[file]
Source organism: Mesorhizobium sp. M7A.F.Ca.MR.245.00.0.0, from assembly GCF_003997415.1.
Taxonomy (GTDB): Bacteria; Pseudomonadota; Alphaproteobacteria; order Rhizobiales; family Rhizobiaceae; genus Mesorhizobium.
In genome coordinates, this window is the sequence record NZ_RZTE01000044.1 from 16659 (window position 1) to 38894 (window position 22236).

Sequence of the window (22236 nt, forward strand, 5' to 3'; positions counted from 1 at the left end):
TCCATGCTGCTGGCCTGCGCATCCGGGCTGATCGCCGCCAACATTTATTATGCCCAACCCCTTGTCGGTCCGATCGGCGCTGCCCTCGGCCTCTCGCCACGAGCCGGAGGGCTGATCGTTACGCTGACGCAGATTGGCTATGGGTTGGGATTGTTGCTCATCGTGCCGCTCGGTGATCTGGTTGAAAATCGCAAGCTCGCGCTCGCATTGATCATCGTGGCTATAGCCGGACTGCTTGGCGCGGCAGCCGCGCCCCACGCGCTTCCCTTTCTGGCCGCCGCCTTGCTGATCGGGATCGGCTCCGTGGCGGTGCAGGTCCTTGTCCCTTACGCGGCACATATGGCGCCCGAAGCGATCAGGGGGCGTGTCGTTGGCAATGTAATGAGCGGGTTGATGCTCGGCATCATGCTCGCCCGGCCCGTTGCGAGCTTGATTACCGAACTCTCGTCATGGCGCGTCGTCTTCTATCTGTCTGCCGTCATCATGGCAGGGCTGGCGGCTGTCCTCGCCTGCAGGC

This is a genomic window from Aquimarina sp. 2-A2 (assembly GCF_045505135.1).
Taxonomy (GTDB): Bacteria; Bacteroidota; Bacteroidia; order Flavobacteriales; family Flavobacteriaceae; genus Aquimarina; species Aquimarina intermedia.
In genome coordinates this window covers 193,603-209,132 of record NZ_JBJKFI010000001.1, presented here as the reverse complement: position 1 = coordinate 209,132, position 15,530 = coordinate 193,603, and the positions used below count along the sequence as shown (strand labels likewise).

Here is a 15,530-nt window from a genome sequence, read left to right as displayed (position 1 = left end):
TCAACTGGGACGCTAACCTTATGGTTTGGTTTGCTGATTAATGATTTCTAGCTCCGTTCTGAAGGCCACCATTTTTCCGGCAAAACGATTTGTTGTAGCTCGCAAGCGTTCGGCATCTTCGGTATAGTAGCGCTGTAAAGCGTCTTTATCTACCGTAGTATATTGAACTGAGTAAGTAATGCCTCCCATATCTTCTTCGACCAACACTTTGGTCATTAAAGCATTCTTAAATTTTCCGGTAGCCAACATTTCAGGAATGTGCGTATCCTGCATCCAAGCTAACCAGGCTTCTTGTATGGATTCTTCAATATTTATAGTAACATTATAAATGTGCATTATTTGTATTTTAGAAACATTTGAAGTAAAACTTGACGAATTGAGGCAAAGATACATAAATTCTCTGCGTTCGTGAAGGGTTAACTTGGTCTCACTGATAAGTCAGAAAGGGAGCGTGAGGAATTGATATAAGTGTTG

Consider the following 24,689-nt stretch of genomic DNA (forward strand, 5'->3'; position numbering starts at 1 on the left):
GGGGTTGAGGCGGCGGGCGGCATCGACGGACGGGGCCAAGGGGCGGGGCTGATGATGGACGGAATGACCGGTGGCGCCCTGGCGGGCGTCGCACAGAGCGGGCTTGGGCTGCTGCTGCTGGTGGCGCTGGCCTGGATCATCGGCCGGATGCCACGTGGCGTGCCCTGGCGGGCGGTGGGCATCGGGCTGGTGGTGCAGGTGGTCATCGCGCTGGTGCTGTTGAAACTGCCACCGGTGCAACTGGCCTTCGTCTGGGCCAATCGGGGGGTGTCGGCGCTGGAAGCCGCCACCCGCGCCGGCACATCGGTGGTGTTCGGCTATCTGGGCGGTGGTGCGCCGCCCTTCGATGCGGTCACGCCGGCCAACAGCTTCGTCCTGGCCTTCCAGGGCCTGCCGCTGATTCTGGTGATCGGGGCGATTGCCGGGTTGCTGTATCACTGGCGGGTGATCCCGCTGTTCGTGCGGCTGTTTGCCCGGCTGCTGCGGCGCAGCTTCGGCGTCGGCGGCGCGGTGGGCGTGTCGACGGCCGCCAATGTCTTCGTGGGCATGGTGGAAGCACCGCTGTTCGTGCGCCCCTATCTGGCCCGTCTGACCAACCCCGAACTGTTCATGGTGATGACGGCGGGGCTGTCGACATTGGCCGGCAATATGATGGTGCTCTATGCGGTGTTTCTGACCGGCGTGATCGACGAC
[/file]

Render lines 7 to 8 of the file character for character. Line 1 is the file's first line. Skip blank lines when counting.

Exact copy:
Taxonomy (GTDB): Bacteria; Bacteroidota; Bacteroidia; order Flavobacteriales; family Flavobacteriaceae; genus Aquimarina; species Aquimarina intermedia.
In genome coordinates this window covers 193,603-209,132 of record NZ_JBJKFI010000001.1, presented here as the reverse complement: position 1 = coordinate 209,132, position 15,530 = coordinate 193,603, and the positions used below count along the sequence as shown (strand labels likewise).